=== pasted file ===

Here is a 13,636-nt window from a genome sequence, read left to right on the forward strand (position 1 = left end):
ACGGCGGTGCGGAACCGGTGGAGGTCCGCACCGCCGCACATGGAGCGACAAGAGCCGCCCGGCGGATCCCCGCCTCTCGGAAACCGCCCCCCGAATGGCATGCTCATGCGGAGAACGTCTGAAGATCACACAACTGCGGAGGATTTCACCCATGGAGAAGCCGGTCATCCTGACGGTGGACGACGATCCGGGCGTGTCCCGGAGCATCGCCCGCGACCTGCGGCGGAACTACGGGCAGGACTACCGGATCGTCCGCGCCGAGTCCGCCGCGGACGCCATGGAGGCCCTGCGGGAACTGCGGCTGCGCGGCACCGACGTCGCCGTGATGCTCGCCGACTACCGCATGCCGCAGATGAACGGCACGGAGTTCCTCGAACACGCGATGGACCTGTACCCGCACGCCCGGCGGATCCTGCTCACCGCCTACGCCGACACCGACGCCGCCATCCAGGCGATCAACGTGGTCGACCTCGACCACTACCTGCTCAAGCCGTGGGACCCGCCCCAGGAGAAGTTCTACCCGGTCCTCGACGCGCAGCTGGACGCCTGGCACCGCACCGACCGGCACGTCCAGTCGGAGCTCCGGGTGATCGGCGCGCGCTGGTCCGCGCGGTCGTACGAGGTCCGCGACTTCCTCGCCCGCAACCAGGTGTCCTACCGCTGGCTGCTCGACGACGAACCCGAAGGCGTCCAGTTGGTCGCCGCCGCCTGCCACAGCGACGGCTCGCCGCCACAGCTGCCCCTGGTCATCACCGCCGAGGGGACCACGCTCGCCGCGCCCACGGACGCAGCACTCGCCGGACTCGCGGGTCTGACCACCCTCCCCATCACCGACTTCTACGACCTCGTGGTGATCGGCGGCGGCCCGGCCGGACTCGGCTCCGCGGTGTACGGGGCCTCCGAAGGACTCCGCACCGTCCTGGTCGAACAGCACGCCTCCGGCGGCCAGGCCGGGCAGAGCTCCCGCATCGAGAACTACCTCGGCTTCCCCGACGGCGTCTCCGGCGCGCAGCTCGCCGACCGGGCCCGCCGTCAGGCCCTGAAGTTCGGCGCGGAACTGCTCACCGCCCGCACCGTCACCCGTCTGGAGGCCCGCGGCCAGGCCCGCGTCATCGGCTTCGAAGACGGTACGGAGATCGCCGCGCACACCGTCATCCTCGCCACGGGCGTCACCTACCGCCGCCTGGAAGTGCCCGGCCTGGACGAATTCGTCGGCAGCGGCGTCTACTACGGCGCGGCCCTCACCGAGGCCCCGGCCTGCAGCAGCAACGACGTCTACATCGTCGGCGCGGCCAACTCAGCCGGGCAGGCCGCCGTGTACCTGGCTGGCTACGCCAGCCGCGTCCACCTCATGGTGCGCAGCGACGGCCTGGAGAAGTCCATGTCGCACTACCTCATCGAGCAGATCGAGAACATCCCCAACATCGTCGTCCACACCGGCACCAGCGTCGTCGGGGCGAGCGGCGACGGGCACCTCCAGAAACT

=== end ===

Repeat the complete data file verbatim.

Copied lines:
Here is a 13,636-nt window from a genome sequence, read left to right on the forward strand (position 1 = left end):
ACGGCGGTGCGGAACCGGTGGAGGTCCGCACCGCCGCACATGGAGCGACAAGAGCCGCCCGGCGGATCCCCGCCTCTCGGAAACCGCCCCCCGAATGGCATGCTCATGCGGAGAACGTCTGAAGATCACACAACTGCGGAGGATTTCACCCATGGAGAAGCCGGTCATCCTGACGGTGGACGACGATCCGGGCGTGTCCCGGAGCATCGCCCGCGACCTGCGGCGGAACTACGGGCAGGACTACCGGATCGTCCGCGCCGAGTCCGCCGCGGACGCCATGGAGGCCCTGCGGGAACTGCGGCTGCGCGGCACCGACGTCGCCGTGATGCTCGCCGACTACCGCATGCCGCAGATGAACGGCACGGAGTTCCTCGAACACGCGATGGACCTGTACCCGCACGCCCGGCGGATCCTGCTCACCGCCTACGCCGACACCGACGCCGCCATCCAGGCGATCAACGTGGTCGACCTCGACCACTACCTGCTCAAGCCGTGGGACCCGCCCCAGGAGAAGTTCTACCCGGTCCTCGACGCGCAGCTGGACGCCTGGCACCGCACCGACCGGCACGTCCAGTCGGAGCTCCGGGTGATCGGCGCGCGCTGGTCCGCGCGGTCGTACGAGGTCCGCGACTTCCTCGCCCGCAACCAGGTGTCCTACCGCTGGCTGCTCGACGACGAACCCGAAGGCGTCCAGTTGGTCGCCGCCGCCTGCCACAGCGACGGCTCGCCGCCACAGCTGCCCCTGGTCATCACCGCCGAGGGGACCACGCTCGCCGCGCCCACGGACGCAGCACTCGCCGGACTCGCGGGTCTGACCACCCTCCCCATCACCGACTTCTACGACCTCGTGGTGATCGGCGGCGGCCCGGCCGGACTCGGCTCCGCGGTGTACGGGGCCTCCGAAGGACTCCGCACCGTCCTGGTCGAACAGCACGCCTCCGGCGGCCAGGCCGGGCAGAGCTCCCGCATCGAGAACTACCTCGGCTTCCCCGACGGCGTCTCCGGCGCGCAGCTCGCCGACCGGGCCCGCCGTCAGGCCCTGAAGTTCGGCGCGGAACTGCTCACCGCCCGCACCGTCACCCGTCTGGAGGCCCGCGGCCAGGCCCGCGTCATCGGCTTCGAAGACGGTACGGAGATCGCCGCGCACACCGTCATCCTCGCCACGGGCGTCACCTACCGCCGCCTGGAAGTGCCCGGCCTGGACGAATTCGTCGGCAGCGGCGTCTACTACGGCGCGGCCCTCACCGAGGCCCCGGCCTGCAGCAGCAACGACGTCTACATCGTCGGCGCGGCCAACTCAGCCGGGCAGGCCGCCGTGTACCTGGCTGGCTACGCCAGCCGCGTCCACCTCATGGTGCGCAGCGACGGCCTGGAGAAGTCCATGTCGCACTACCTCATCGAGCAGATCGAGAACATCCCCAACATCGTCGTCCACACCGGCACCAGCGTCGTCGGGGCGAGCGGCGACGGGCACCTCCAGAAACT